Sixto Rodriguez, the musician and subject of the documentary Searching for Sugar Man, has died aged 81.

The Detroit-born singer's official website confirmed he died on Tuesday.

Rodriguez launched his career in 1967 but initially struggled to find success in his native US and was ultimately dropped by his record label.

However, his music gradually developed a cult following overseas, and his records enjoyed significant sales and airplay in South Africa and Australia.

Little was known about Rodriguez in the country despite his music being so popular, and false rumours had circulated that the singer had killed himself on stage in the 1970s.

But Rodriguez was in fact still alive and well and living in Detroit, having returned to a life of relative obscurity and construction work.

He was unaware of his popularity abroad, which partly stemmed from bootlegged copies of his album Cold Fact circulating in South Africa, where it been adopted as an unofficial soundtrack to youth protests against apartheid.

Mexican-American folk musician Rodriguez (Sixto Diaz Rodriguez) poses for a Sussex Records publicity still circa 1970Image source, Getty ImagesImage caption, Rodriguez launched his career in 1967 but struggled to find success in his native US

Despite his success in the country, Rodriguez only found out about his success in South Africa when his eldest daughter, Eva, came across a website dedicated to him in 1997 – when the internet was still in its relative infancy.

After contacting the website, Rodriguez went on his first South African tour in the late 1990s.

The Mexican-American singer and guitarist was playing sold-out shows in the country's biggest arenas to thousands of fans and went on to perform a string of shows in Australia.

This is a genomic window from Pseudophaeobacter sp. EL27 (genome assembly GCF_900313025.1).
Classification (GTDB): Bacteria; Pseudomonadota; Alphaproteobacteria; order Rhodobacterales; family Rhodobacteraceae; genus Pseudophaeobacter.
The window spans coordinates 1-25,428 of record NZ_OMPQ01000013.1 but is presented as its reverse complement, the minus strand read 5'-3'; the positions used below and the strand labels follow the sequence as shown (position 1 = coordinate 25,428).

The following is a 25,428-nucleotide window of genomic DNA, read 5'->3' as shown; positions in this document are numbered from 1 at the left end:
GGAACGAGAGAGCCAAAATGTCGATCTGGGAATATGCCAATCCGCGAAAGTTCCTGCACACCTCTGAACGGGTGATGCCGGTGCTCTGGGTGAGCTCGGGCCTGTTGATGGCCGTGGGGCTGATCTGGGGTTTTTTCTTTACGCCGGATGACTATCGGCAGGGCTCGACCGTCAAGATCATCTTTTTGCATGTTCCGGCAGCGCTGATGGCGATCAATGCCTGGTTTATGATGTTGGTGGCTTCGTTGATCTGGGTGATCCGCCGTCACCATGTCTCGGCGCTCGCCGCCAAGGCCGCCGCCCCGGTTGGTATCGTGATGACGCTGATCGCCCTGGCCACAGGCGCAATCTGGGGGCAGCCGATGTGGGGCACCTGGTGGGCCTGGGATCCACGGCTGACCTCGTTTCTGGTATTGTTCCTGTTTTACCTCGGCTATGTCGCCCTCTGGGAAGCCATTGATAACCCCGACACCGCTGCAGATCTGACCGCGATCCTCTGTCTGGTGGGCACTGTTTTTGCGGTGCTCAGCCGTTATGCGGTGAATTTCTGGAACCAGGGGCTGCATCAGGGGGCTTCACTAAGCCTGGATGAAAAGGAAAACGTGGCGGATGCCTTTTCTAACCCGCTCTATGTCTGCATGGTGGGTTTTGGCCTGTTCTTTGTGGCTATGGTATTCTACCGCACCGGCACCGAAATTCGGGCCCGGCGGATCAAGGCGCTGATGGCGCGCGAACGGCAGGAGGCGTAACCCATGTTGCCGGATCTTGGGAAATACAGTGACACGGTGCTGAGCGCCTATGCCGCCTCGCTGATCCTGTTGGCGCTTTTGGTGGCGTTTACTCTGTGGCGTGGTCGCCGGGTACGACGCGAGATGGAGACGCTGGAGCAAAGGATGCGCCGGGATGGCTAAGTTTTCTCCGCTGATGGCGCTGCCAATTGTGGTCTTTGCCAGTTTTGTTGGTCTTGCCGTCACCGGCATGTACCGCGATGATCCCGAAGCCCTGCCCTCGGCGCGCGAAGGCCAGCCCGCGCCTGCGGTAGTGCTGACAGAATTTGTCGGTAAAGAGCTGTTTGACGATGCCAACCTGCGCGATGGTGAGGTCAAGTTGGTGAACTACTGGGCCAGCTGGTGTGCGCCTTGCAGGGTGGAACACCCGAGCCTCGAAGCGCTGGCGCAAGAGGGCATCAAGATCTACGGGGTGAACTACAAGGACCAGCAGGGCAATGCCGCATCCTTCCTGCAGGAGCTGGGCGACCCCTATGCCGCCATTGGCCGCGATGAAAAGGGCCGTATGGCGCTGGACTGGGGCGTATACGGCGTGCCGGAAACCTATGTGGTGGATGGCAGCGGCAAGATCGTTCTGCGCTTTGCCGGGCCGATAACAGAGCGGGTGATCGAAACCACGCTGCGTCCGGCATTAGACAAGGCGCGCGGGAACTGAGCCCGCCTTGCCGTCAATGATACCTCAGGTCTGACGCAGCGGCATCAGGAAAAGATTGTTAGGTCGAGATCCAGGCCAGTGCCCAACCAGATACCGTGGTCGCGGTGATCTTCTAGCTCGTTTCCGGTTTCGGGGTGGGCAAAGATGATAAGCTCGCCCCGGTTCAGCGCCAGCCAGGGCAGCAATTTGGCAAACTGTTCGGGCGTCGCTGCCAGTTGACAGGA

In 2012, the Oscar-winning Searching for Sugar Man saw two South African fans track Rodriguez down to see what had become of him.

The release of the documentary, which depicted the story of Rodriguez discovering his own fame overseas, saw his career enjoy another resurgence, and he began touring and recording once again.

The film prompted the two albums Rodriguez recorded in the early 1970s – Cold Fact and Coming From Reality – to become successful around the world four decades after their original release, and Rodriguez played festivals including Coachella and Glastonbury.

Sixto Diaz Rodriguez performs at the Sasquatch Music Festival at The Gorge on May 25, 2014 in George, WashingtonImage source, Getty ImagesImage caption, Searching For Sugar Man producer Simon Chinn described Rodriguez as a "true legend"

A statement posted on his official website read: "It is with great sadness that we at announce that Sixto Diaz Rodriguez has passed away earlier today.

"We extend our most heartfelt condolences to his daughters – Sandra, Eva and Regan – and to all his family. Rodriguez was 81 years old. May His Dear Soul Rest In Peace."

The musician's cause of death was not announced.

Simon Chinn, who produced Searching For Sugar Man, described Rodriguez's death as "such sad news".

"He was a true legend, and it was an honour to know him," he said. "What a privilege to be able to share his amazing story with the world. RIP Rodriguez – your music will live forever."

South African musician David Scott, known as The Kiffness, said Rodriguez was a "legend with the most amazing life story".

"In the US he lived in relative obscurity, but was hugely popular in here South Africa without him ever knowing until much later on," he said.

"We will never witness a story like his in our lifetime again."

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